22. Intuition: the more often x is obeyed correctly, the more likely it is to be a valid instance. Handling MAY beliefs • MUST beliefs: only need a single contradiction • MAY beliefs: need many examples to separate fact from coincidence. General approach: • Assume MAY beliefs are MUST beliefs & check them • Count number of times belief passed check • Count number of times belief failed check • Use the test statistic to rank errors based on ratio of checks (n) to errors (err): • Intuition: the most likely errors are those where n is large, and err is small. • BAD idea: pick threshold t, if z(n,c) > t treat as MUST z(n, err) = ((n-err)/n-p0)/sqrt(p0*(1-p0)/n)

  23. Can cross-correlate: free is on error path, has dealloc in name, etc, bump up ranking. Foo has 3 errors, and 3 checks. Bar, 3 checks, one error. Essentially every passed check implies belief held, every error = not held Statistical: Deriving deallocation routines • Use-after free errors are horrible. • Problem: lots of undocumented sub-system free functions • Soln: derive behaviorally: pointer “p” not used after call “foo(p)” implies MAY belief that “foo” is a free function • Conceptually: Assume all functions free all arguments • (in reality: filter functions that have suggestive names) • Emit a “check” message at every call site. • Emit an “error” message at every use • Rank errors using z test statistic: z(checks, errors) • E.g., foo.z(3, 3) < bar.z(3, 1) so rank bar’s error first • Results: 23 free errors, 11 false positives bar(p); *p = x; bar(p); p = 0; foo(p); *p = x; foo(p); *p = x; foo(p); *p = x; bar(p); p = 0;

  24. Stratified error reports: rank all errors for different classes. See that there is a few clear ones, then a longer tail. At the top, 2.6K ok checks and 60 violations (2% error?) the third function was bogus . The next few were good, then there was a tail so we stopped. You decide how deeply to go down. Good for both discovery and for validation that you have everything. Ranked free errors Kfree[0]: 2623 checks, 60 errors, z= 48.872.4.1/drivers/sound/sound_core.c:sound_insert_unit: ERROR:171:178: Use-after-free of 's'! set by 'kfree‘ ... kfree_skb[0]: 1070 checks, 13 errors, z = 31.922.4.1/drivers/net/wan/comx-proto-fr.c:fr_xmit: ERROR:508:510: Use-after-free of 'skb'! set by 'kfree_skb‘ ... [FALSE] page_cache_release[0] ex=117, counter=3, z = 10.3 dev_kfree_skb[0]: 109 checks, 4 errors, z=9.67 2.4.1/drivers/atm/iphase.c:rx_dle_intr: ERROR:1321:1323: Use-after-free of 'skb'! set by 'dev_kfree_skb_any‘ ... cmd_free[1]: 18 checks, 1 error, z=3.772.4.1/drivers/block/cciss.c:667:cciss_ioctl: ERROR:663:667: Use-after-free of 'c'! set by 'cmd_free[1]'drm_free_buffer[1] 15 checks, 1 error, z = 3.352.4.1/drivers/char/drm/gamma_dma.c:gamma_dma_send_buffers: ERROR:Use-after-free of 'last_buf'! [FALSE] cmd_free[0] 18 checks, 2 errors, z = 3.2

  25. A bad free error /* drivers/block/cciss.c:cciss_ioctl */ if (iocommand.Direction == XFER_WRITE){ if (copy_to_user(...)) { cmd_free(NULL, c); if (buff != NULL) kfree(buff); return( -EFAULT); } } if (iocommand.Direction == XFER_READ) { if (copy_to_user(...)) {cmd_free(NULL, c);kfree(buff); } }cmd_free(NULL, c); if (buff != NULL) kfree(buff);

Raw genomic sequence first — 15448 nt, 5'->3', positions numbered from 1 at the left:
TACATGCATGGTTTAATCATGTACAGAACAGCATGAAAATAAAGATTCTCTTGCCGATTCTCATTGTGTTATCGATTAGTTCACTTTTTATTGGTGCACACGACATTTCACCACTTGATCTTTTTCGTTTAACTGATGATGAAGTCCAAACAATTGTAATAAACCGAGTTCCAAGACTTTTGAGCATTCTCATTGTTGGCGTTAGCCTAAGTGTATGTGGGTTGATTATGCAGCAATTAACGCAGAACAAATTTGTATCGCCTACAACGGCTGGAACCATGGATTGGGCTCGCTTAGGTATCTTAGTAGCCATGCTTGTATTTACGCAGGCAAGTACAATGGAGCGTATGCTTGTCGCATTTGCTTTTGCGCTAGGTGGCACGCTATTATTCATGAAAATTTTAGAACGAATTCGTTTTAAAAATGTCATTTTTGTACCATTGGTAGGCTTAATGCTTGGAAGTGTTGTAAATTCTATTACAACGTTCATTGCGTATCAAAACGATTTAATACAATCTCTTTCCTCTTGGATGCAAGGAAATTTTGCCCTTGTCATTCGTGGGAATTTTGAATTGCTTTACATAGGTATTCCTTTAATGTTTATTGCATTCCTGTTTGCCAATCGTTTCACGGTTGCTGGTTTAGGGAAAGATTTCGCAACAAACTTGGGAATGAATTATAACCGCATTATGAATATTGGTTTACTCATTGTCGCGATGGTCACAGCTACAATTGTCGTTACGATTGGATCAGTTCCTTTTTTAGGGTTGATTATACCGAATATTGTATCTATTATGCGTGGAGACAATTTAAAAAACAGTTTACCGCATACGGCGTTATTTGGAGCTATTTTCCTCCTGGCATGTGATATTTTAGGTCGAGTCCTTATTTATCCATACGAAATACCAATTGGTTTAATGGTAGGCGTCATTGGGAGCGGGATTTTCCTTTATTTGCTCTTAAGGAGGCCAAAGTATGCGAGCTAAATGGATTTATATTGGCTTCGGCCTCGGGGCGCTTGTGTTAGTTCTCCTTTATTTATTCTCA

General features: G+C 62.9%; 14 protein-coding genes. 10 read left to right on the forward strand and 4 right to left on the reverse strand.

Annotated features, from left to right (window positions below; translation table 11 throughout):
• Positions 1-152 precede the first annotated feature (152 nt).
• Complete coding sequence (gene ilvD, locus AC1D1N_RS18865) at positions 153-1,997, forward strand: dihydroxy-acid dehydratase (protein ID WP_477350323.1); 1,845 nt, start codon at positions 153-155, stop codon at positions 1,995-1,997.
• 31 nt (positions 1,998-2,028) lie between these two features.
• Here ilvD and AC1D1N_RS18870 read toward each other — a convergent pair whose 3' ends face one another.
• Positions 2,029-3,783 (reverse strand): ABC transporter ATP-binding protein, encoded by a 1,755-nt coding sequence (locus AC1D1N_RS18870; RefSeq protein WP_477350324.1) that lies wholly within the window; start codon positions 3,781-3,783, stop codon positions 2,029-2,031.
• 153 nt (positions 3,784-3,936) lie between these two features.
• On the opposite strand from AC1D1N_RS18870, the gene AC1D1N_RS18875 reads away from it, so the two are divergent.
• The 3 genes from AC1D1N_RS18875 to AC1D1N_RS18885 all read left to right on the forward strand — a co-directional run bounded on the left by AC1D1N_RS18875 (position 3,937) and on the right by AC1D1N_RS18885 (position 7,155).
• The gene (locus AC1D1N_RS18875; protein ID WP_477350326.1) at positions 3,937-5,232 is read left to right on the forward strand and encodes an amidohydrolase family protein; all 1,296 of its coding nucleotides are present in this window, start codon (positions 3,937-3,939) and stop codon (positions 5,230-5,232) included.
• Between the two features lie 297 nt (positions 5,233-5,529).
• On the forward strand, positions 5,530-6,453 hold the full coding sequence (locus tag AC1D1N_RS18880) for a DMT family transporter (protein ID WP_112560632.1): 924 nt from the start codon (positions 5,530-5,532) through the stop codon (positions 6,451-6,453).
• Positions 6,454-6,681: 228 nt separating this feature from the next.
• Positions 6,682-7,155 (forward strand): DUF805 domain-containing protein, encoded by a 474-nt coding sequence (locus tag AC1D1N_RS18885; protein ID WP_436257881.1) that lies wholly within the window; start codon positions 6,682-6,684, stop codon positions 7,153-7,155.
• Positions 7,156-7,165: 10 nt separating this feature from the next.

26. Simple. Have had freshman write these and post bugs to linux groups. Three parts: start state. Pattern, match does a transition, callouts. Scales with sophistication of analysis. Example inferring free checker sm free_checker { state decl any_pointer v; decl any_pointer x; decl any_fn_call call; decl any_args args; start: { call(v) }  { char *n = mc_identifier(call); if(strstr(n, “free”) || strstr(n, “dealloc”) || … ) { mc_v_set_state(v, freed); mc_v_set_data(v, n); note(“NOTE: %s”, n); } }; v.freed: { v == x } | { v != x }  { /* suppress fp */ } | { v }  { err(“Use after free %s!”, mc_v_get_data(v)); ;

  27. Can also use consistency: if a routine calls a routine that fails, then it to can fail. Similarly, if a routine checks foo for failure, but calls bar, which does not, is a type error. (In a sense can use witnesses: take good code and see what it does, reapply to unknown code) Statistical: deriving routines that can fail • Traditional: • Use global analysis to track which routines return NULL • Problem: false positives when pre-conditions hold, difficult to tell statically (“return p->next”?) • Instead: see how often programmer checks. • Rank errors based on number of checks to non-checks. • Algorithm: Assume *all* functions can return NULL • If pointer checked before use, emit “check” message • If pointer used before check, emit “error” • Sort errors based on ratio of checks to errors • Result: 152 bugs, 16 false. p = bar(…); if(!p) return; *p = x; p = bar(…); if(!p) return; *p = x; p = bar(…); if(!p)return; *p = x; p = bar(…); *p = x; p = foo(…); *p = x;

  28. The worst bug • Starts with weird way of checking failure: • So why are we looking for “seg_alloc”? /* 2.3.99: ipc/shm.c:1745:map_zero_setup */if (IS_ERR(shp = seg_alloc(...))) return PTR_ERR(shp);static inline long IS_ERR(const void *ptr) { return (unsigned long)ptr > (unsigned long)-1000L; } /* ipc/shm.c:750:newseg: */if (!(shp = seg_alloc(...)) return -ENOMEM;id = shm_addid(shp); int ipc_addid(…* new…) { ... new->cuid = new->uid =…;new->gid = new->cgid = … ids->entries[id].p = new;